Alumni of SEOE have developed careers in federal, state and local government agencies; private industry in aquaculture, exploratory geology, satellite imagery and computer ecological modeling; fisheries management; marine technology; the military (particularly the Navy), and the NOAA Corps (where they may serve as commissioned officers onboard NOAA research vessels).

Many students get opportunities beyond the classroom, including traveling with faculty to the Galapagos Islands, or studying sea turtles in Mexico, or evaluating sustainability and marine issues in Puerto Rico or Maine. The school has had four to seven students each year named as NOAA Hollings Scholars who complete an internship with NOAA in Washington, Hawaii, Washington, D.C., and other coastal sites.

Geidel adds, “Some of the most exciting opportunities have resulted from research grants obtained by the school’s internationally respected faculty that have enabled students to conduct research on ocean vessels above the ‘Lost City’ along the Atlantic Mid-Ocean Ridge, in the Pacific and Caribbean, and miles deep in the sea via the ALVIN submersible.”

CCU also offers qualified students opportunities to participate in study abroad programs, where they travel to exotic destinations for classroom and field work learning. One popular program, called “Maymester,” gives students a two- to five-week experience. Programs include: Oceanography in Scotland; Shark Biology in the Bahamas; Sea Turtle Biology in Costa Rica; and Ecology of Coral Reefs in Jamaica. Faculty and experienced advisors assist students in meeting the academic, financial and logistical considerations that go into the selection process.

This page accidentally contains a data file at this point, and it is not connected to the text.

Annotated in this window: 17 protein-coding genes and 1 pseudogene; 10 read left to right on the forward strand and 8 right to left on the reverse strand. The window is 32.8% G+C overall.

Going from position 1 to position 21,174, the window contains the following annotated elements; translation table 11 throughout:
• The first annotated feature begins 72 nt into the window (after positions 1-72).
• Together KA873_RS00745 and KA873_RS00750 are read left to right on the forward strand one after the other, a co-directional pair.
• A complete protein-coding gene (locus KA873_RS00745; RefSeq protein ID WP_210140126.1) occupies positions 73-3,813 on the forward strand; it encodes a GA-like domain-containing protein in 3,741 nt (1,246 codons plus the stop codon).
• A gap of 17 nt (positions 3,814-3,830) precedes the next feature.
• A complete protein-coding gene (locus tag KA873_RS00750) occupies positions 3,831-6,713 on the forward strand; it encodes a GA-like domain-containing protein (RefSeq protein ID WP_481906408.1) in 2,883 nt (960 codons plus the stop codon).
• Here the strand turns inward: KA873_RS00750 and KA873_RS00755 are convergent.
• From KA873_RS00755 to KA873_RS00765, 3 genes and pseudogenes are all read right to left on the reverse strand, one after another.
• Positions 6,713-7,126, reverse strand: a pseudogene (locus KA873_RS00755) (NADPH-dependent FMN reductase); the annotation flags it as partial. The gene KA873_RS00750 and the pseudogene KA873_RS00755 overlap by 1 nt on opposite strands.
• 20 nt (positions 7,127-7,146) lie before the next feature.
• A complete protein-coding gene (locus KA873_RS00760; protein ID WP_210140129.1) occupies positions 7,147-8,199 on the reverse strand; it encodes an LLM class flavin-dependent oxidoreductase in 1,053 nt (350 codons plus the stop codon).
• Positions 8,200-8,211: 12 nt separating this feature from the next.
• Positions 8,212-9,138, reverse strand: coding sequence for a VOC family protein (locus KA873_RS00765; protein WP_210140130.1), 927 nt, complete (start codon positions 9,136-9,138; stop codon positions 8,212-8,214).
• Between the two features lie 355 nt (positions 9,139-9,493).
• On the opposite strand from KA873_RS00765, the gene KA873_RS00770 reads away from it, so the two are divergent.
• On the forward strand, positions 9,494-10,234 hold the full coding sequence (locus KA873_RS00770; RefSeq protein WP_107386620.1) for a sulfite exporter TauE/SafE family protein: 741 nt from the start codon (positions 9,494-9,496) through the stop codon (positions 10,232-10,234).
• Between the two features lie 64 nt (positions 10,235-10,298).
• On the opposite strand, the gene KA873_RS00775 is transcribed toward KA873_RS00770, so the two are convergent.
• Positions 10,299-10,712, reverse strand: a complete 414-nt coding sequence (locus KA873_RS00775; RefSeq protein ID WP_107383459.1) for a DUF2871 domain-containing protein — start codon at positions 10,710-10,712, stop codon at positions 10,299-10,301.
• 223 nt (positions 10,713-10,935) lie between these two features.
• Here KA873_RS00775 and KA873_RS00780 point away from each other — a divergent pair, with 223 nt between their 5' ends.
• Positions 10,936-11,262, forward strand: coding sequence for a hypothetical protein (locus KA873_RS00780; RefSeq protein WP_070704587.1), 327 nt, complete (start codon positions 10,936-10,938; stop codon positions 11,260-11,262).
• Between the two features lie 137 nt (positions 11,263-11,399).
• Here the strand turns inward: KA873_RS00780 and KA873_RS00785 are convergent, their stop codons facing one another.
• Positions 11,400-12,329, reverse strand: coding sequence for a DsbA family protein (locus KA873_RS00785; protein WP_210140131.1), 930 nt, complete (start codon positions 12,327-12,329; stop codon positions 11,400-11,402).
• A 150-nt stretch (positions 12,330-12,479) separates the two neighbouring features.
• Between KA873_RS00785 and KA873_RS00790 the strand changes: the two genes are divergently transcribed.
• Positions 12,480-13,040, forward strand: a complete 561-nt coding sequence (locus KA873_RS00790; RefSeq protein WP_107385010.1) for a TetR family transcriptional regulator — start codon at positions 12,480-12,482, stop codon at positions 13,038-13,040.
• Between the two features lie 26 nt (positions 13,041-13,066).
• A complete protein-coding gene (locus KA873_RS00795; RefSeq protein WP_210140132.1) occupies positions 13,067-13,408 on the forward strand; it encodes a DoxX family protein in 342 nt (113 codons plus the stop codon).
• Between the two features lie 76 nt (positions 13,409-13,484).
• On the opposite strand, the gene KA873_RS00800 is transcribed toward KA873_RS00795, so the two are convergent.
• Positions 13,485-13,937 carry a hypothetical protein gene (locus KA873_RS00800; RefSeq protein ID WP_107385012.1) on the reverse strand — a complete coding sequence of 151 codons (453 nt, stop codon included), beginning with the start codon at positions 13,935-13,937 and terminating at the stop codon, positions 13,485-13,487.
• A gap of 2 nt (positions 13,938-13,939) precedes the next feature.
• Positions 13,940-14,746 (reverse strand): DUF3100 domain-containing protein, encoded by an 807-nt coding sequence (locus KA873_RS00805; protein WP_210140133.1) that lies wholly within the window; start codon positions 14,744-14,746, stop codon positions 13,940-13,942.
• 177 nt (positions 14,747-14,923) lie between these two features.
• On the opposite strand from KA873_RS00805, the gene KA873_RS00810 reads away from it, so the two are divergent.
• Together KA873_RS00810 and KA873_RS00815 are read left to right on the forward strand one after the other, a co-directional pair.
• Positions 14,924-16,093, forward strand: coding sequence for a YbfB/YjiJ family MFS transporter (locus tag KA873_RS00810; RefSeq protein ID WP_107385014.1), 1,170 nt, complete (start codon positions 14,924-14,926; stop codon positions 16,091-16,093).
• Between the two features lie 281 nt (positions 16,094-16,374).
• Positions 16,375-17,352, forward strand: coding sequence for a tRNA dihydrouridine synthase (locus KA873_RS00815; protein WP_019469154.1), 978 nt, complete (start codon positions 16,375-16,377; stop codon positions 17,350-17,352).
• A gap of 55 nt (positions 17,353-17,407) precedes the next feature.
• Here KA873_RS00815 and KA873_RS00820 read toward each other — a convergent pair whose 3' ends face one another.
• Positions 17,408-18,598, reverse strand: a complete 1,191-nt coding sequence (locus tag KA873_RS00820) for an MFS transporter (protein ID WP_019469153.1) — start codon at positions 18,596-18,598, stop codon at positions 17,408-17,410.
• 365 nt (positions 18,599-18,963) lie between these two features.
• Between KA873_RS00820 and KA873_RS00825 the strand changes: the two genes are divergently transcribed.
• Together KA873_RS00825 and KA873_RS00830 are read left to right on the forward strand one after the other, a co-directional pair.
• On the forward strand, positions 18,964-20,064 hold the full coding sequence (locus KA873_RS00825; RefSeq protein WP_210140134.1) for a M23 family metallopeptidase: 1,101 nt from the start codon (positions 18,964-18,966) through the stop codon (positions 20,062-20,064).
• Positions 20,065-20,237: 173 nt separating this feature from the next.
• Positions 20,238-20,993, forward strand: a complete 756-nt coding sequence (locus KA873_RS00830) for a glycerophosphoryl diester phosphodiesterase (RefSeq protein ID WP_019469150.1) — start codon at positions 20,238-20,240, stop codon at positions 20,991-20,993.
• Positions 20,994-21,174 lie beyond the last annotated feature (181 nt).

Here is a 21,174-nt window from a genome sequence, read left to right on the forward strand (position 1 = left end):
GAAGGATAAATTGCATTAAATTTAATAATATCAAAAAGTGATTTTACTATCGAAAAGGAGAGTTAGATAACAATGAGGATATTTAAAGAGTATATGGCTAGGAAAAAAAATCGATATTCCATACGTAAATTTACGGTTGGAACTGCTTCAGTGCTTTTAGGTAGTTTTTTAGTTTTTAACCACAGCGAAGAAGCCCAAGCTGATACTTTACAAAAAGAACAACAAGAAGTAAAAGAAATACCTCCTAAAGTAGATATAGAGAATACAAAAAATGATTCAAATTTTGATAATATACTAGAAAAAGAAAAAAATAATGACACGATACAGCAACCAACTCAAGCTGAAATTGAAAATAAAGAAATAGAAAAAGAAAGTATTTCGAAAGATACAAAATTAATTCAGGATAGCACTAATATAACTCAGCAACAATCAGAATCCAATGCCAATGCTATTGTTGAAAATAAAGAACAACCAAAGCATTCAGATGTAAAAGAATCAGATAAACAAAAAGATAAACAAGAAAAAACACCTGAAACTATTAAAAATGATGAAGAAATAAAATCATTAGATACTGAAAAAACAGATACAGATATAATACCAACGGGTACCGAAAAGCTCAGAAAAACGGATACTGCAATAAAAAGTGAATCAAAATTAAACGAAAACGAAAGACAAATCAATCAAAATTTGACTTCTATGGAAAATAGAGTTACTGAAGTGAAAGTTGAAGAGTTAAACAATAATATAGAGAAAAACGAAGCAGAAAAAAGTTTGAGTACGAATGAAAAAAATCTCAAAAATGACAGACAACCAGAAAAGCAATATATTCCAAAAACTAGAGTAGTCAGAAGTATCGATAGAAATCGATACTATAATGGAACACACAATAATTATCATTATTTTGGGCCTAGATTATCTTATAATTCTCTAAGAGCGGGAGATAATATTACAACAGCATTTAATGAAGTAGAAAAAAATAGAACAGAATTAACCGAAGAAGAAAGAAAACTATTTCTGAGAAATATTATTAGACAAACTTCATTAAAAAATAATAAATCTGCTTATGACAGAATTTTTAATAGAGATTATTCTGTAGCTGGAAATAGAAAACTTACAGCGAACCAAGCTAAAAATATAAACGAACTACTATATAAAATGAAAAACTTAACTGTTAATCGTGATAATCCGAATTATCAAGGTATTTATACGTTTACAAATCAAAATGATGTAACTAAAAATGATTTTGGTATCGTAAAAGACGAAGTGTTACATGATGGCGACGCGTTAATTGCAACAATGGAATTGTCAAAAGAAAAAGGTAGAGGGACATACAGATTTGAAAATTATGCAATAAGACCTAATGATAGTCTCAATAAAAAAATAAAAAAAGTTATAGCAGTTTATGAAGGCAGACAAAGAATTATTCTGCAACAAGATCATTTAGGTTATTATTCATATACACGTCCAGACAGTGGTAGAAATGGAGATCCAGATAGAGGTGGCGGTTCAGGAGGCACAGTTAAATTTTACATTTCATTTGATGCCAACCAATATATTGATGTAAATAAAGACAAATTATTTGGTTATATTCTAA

USC’s Belle Baruch Institute for Marine and Coastal Sciences was started in 1969 with an endowment from Baruch. Hobcaw Barony, a 16,000-acre preserve on the ocean just north of Georgetown, is home to an extensive research and teaching facility that includes laboratories, classrooms, conference space, offices and field research stations.

Diving into the Topic: Highly experienced USC research faculty do much of their teaching in the field, in the water and in the mud with their students.

Jay Pinckney, Ph.D., is director and professor at the institute and is a leading scientist who does important research in addition to managing the institute.

When asked about the research being conducted at the SEOE, Benitez-Nelson says, “Our coastlines are an invaluable economic resource. I am particularly excited about an ongoing National Science Foundation Award for almost $1 million that was awarded to Professor Pinckney and our colleagues that explores how groundwater, rich in the essential nutrient nitrogen, supports biodiversity and biological production along our coastlines.”

“The Baruch Institute for Marine and Coastal Sciences conducts research on coastal systems, global change and food webs,” says Pinckney. “The North Inlet Estuary—our primary research site—is an environmentally unique location that offers incredible research opportunities. One of the major research contributions of the Baruch Institute is support of the North Inlet-Winyah Bay National Estuarine Research Reserve (NI-WB NERR). This program, sponsored by USC and the NOAA, provides continuous monitoring of a variety of water quality and meteorological conditions to measure long-term changes in North Inlet and Winyah Bay. These data are critical for addressing questions about ecosystem responses to global warming and sea level rise.”

Pinckney adds, “The real-time data are freely available to the public at and are frequently accessed by locals to determine tides, fishing conditions and weather.”

More information on this program is available at

To learn more about these exciting programs or to explore higher education opportunities at these Institutions, contact:

Coastal Carolina University School of Coastal Environment
(843) 234-3411

University of South Carolina School of Earth, Ocean and Environment
(803) 777-0169

NOTE: Photos of faculty and students not wearing masks were taken prior to the COVID pandemic.